The ancient Maya are renowned for their highly accurate calendars developed from highly accurate astronomical observations as well as their enormous stone pyramids that still dot the landscape of Belize today. But a recent discovery has revealed how the Maya fed an estimated one million people – with a large-scale salt factory to preserve fish and meat.
A new paper published in the Proceedings of the National Academy of Sciences by researchers at Ibaraki University in Japan and Louisiana State University in the United States reveals that the ancient Maya had transformed the Paynes Creek area on the coast of southern Belize into an enormous saltworks. Using more than 40,000 timbers, the ancient Maya built a kind of “factory” where vast quantities of seawater were boiled to produce salt.
According to Heather McKillop, an archeologist at Louisiana State University who co-authored the recent paper, it has been known for years that the ancient Maya used coastal areas to produce salt, which was then traded further inland. What surprised them, however, was that a microscopic analysis of tools found at Paynes Creek showed indisputable signs of being used to prepare fish and meat to be salted and preserved. Prior to the invention of refrigeration in the modern era, salting meat and fish was the only option for long-term preservation of animal foodstuffs.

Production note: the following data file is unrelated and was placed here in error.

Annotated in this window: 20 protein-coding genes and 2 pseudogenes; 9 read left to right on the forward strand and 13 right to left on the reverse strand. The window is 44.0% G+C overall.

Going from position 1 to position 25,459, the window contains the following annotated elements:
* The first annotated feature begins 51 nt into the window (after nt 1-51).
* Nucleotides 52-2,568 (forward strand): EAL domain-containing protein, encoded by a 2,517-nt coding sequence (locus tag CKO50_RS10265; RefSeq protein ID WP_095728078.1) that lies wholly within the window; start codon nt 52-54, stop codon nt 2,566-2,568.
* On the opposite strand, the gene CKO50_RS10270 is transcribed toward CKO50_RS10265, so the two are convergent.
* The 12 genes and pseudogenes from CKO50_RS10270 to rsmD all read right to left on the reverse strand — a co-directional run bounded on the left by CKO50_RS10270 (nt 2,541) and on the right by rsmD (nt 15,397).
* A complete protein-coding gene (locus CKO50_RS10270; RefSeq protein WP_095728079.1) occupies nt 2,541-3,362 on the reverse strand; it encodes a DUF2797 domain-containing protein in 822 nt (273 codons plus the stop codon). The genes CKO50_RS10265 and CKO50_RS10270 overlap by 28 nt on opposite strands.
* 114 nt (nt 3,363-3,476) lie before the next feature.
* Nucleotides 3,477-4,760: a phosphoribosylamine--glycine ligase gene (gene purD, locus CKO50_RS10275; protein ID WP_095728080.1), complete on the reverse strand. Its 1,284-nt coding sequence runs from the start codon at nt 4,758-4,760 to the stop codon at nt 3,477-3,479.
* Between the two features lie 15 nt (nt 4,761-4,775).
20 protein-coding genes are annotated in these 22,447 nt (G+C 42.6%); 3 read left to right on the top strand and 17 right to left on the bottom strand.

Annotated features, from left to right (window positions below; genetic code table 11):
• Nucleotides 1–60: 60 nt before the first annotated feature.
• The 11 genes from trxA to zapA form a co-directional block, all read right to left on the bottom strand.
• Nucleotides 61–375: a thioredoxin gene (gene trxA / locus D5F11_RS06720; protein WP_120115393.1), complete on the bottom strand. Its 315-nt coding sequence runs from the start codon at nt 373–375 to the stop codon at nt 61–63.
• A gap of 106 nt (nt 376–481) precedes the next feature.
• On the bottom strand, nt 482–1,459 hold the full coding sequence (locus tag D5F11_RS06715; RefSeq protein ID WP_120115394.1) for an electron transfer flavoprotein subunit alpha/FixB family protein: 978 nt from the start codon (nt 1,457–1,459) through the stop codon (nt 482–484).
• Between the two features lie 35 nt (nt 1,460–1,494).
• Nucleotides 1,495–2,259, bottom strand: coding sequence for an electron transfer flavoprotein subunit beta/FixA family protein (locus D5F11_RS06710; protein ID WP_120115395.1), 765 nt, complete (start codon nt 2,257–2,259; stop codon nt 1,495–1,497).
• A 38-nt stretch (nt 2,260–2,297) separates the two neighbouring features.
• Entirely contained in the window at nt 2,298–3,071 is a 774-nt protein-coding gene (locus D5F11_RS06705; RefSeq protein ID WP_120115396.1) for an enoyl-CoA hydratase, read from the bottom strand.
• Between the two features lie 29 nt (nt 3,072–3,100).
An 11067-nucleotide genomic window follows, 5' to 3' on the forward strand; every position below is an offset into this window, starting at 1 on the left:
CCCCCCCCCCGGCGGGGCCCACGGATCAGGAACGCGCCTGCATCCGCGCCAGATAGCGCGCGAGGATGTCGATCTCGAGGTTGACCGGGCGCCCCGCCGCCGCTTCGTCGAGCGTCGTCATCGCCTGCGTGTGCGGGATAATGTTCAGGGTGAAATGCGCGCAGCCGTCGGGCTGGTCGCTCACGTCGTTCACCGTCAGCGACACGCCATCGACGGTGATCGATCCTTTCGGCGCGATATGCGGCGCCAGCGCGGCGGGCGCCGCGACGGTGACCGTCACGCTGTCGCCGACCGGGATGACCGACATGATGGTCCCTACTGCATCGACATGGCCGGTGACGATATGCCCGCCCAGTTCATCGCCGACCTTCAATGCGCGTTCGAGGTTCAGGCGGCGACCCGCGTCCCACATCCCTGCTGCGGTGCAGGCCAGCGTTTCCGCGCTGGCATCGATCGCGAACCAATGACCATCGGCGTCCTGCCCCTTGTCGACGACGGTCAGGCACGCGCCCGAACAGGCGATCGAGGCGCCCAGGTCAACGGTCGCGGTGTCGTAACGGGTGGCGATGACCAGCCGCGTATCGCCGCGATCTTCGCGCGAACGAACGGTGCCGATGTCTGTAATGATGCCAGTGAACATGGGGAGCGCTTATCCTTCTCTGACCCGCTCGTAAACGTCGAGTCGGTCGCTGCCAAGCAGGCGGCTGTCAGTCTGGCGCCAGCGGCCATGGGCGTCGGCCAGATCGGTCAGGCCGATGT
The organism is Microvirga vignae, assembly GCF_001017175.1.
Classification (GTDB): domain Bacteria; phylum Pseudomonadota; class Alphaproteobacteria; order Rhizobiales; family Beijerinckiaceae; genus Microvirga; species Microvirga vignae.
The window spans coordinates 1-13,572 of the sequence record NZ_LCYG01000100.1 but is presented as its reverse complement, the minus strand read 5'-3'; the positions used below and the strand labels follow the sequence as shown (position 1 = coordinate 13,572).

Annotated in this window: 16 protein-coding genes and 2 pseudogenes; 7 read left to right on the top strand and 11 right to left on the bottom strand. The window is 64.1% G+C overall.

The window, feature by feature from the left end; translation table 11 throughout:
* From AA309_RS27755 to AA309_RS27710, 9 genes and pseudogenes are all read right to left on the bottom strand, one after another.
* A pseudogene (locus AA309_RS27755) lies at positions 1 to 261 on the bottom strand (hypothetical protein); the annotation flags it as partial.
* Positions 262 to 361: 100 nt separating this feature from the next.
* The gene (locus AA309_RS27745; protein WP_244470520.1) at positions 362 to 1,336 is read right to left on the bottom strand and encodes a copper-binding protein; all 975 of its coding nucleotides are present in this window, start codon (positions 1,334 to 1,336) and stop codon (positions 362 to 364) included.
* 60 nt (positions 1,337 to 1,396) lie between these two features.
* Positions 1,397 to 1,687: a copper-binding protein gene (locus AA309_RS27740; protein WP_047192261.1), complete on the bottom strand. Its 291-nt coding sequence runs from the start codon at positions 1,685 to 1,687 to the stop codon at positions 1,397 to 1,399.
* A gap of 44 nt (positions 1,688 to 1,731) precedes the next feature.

Starting nearly 3,000 years ago and peaking around the year A.D. 900, the ancient Maya culture dominated all of Central America from Mexico down to El Salvador. Belize was the heartland of this culture with at least 600 known ancient Maya sites. Archeologists estimate that the population of the ancient Maya population in Belize was around one million people, far more than the modern population of just 400,000. The discovery of the salt works at Paynes Creek helps archeologists understand how the Maya fed this burgeoning population.
The Paynes Creek area studied in the recent paper is now underwater just a short distance offshore but was on dry land during the time of the ancient Maya. As water levels rose, the site and surrounding mangrove forest were submerged. The saltwater corroded the mangrove trees to form peat which prevented oxidation and thus preserved wood and other organic materials which would’ve otherwise decayed.
Intrepid travelers interested in exploring ancient Maya cities in Belize should definitely consider staying at Laru Beya, a luxury beach resort in Placencia Belize. Laru Beya is close to popular ancient Maya sites like Nim Li Punit and Lubantuum and just a short distance from Paynes Creek where the recent discovery was made.
Visit www.larubeya.com for more information about Belize.